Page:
Appalachian art

Appalachian art

Harlan County students learn about the region through art
 
Kentucky School Advocate
May 2017
 
By Matt McCarty
Staff writer 

Students at Harlan County High School are able to learn about art and their heritage in the school’s Appalachian Art survey course.

Teacher Emmanuel B. Anama-Green said the class has all the principles of a regular arts and humanities class, but with “an Appalachian touch” to it.

“We focus on Appalachian music, Appalachian art,” he said. “We also do the coal boom and bust and how it affects me because around here a lot of people have actually got families from that long history there.”

Anama-Green, who is from Owsley County, said the class has been a great experience.

“I think anything that students can connect to personally and actually have a sense of self-worth with, that will probably be the most important,” he said. “And obviously arts and humanities are so broad that they can encompass so many different aspects of life and just the history in general. But I would say definitely anything that connects them to the actual content, whatever that might be.”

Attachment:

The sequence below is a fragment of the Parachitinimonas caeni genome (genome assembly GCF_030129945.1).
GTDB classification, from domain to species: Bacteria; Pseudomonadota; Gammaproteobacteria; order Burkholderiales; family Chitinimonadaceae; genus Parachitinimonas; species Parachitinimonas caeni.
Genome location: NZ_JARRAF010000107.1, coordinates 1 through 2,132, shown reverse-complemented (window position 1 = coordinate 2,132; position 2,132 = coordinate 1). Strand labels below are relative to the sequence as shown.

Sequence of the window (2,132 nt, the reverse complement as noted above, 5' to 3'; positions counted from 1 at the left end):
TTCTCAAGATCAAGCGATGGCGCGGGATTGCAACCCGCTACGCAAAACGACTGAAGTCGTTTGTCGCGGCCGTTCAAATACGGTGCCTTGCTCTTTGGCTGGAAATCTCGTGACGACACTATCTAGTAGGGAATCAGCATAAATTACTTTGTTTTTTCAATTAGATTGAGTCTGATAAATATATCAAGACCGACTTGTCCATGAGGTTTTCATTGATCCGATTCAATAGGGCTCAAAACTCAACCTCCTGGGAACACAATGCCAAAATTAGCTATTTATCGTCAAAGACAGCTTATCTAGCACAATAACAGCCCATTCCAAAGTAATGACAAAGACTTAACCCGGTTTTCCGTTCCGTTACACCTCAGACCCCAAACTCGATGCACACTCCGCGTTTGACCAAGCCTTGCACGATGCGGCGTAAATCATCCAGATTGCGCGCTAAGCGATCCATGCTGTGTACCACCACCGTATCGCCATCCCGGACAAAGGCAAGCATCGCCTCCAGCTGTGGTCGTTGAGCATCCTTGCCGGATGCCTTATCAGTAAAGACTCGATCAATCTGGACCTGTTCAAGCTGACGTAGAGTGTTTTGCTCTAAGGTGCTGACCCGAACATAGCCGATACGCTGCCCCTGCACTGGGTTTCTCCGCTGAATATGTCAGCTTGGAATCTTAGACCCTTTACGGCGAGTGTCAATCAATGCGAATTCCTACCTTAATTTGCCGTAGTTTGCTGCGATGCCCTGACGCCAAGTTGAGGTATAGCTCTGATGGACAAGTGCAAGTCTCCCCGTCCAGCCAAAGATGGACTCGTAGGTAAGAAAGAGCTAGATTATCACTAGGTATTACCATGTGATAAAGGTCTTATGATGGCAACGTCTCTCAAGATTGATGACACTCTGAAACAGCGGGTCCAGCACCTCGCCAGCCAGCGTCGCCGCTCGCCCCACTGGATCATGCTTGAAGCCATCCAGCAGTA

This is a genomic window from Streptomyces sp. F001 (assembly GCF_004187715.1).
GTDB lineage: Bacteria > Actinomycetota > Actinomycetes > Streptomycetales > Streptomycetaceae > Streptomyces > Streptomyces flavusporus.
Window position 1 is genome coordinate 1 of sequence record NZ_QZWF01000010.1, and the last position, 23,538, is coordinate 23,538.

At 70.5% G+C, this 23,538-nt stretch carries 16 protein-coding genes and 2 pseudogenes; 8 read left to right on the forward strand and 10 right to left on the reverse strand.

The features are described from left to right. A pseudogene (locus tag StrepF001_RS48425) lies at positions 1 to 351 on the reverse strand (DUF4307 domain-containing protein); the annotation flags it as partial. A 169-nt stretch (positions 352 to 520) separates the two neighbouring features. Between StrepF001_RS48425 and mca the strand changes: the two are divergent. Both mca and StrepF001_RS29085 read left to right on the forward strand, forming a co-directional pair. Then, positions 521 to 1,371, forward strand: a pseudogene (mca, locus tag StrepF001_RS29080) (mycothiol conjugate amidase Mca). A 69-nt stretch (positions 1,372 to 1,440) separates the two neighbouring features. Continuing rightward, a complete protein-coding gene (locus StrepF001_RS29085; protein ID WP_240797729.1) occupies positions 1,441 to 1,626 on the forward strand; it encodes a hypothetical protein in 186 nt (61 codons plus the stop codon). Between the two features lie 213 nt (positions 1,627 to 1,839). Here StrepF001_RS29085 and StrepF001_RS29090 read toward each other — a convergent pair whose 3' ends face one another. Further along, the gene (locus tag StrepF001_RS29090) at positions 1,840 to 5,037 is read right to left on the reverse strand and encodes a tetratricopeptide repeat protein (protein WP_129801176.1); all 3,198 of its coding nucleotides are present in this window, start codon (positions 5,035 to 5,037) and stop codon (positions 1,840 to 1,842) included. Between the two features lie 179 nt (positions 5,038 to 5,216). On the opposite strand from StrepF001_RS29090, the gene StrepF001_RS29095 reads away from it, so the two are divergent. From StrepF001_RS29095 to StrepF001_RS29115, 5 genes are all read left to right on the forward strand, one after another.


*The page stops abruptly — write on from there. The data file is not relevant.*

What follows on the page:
In addition to creating Appalachian-inspired artwork, students also have done oral history interviews with their families to learn about the culture and the history of the region.

Anama-Green said he believes arts classes are important for students because “it really helps them broaden their horizons in many different ways and when you’re able to expand those horizons, you really need that as you go into college especially.

“It helps (students) have a personal self-worth feeling when you’re able to look back at the historical sides of everything and when you’re able to actually connect with all the different aspects of life. That’s really phenomenal.”
 
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